Are now Accused of Insulting Turkish Republic (Jewish Telegraphic Agency
A new trial for the nine Constantinople Jews, who were arrested on the charge of participation in a demonstration at the funeral of Elsa Niego, the Jewish girl murdered by the Turkish official, Osman Bey, was ordered by the Grand National Assembly at the demand of the public prosecutor. The nine Jews were acquitted on September 21, 1927 of the charge of seditious conduct at the funeral of the Jewish girl whose death called forth wide indignation. The affair gave rise to anti-Semitic attacks in the Turkish press, which resented the fact that the family of the murdered girl protested against the unseemly crime committed by a Turkish official.
At the new trial which opened on January 12, the nine Jews were charged with having insulted the Turkish Republic. They are liable to prison terms cp to three years if found guilty of this charge. Following the preparatory proceedings, the case was adjourned until January 26.
Osman Bey, the murderer of Elsa Niego, is still being kept in hospital under observation.
Elsa Niego, not yet 20 years old, was employed as a typist by the National Insurance Company of Turkey. Fatherless, she started to work very young and with her younger sister, Regina, who also found employment lately, she was the only support of her widowed mother and young brother. Last year, Elsa obtained a short holiday and went with her family to Halki (Princes’ Islands) where she intended to spend her leave. She was not at Halki long, when Osman Bey, son of Ratib Pasha, a former governor in Mesopotamia during the old regime, noticed her and fell in love with her. His age, he was 30 years her senior, his different faith, his grown-up daughter, were not considered by him He followed the girl’s steps day and night and her pleas to be left alone and her pointing out all the differences existing between the two of them, were of no avail. The mother, in despair, had to shorten their stay at Halki and they secretly returned to town.
On her return to town, the girl had seen no more of the man for a short time and she thought herself free. One day, on leaving the office, Elsa noticed that the man was waiting for her. She hurried home more frightened than over, as not only did the man follow her and repeat his declarations but he started to threaten her. The girl told her employers of the persecution of which she was the object.
One evening last winter. Miss Niego was getting ready to leave her office when, looking out of the window, she noticed Osman Bey and three others waiting outside. The manager of the company telephoned for the police and the quartette was arrested. It was found out, afterwards, that Miss Niego was to be kidnapped that night and the individuals were sentenced to two months imprisonment each.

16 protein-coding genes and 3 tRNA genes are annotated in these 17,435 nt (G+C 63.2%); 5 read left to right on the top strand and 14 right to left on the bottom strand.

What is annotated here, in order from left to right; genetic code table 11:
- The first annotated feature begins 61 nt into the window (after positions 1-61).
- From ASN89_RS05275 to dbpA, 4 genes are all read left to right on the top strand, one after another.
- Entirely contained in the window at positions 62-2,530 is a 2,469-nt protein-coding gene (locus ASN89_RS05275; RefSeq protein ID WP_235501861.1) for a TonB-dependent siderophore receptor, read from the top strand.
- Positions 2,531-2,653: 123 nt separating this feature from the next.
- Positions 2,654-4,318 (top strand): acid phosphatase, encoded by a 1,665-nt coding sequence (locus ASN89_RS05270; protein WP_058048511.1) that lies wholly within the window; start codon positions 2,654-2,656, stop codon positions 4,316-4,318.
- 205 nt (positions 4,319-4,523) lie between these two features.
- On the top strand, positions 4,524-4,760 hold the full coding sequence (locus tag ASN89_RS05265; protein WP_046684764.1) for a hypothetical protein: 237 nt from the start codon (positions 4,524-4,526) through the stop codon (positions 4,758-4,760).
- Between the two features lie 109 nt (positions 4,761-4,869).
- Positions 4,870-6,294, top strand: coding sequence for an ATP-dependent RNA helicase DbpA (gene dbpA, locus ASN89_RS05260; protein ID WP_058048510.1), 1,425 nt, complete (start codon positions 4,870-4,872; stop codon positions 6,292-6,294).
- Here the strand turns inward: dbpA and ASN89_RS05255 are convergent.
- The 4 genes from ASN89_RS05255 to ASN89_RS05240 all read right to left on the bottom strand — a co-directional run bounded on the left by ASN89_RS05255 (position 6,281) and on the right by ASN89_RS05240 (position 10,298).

Shortly before the tragedy Miss Niego became engaged to a young Jewish man, one of her office colleagues. Osman Bey, having in the meantime been liberated from prison, learned about the engagement, and became more importunate than ever.
Several fights ensued between the two rivals, with the result that Osman Bey promised to leave the girl alone. On the day of the tragedy Elsa and her sister left the house about 6 o’clock for a walk. On returning home about an hour later but 100 yards from the house, the younger sister heard someone running after them and upon turning round, saw Osman Bey, holding a knife in his hand. Regina shouted to her sister to run home, but the latter was overcome by fright and fell. Osman Bey, seeing his victim on the ground bent over her, and with the knife which he had that day bought, cut her throat from ear to ear and plunged his weapon in the girl’s chest and stomach eight more times. Regina, on seeing her sister murdered, started struggling with the murderer, who also stabbed her twice in the thigh. All this occurred in the sight of the mother who was rendered speechless by the wild scene.
The murderer would have been lynched, had it not been for the police, who took him away from the unfuriatd crowd which attacked him with stools, chairs and sticks.
The Archive of the Jewish Telegraphic Agency includes articles published from 1923 to 2008. Archive stories reflect the journalistic standards and practices of the time they were published.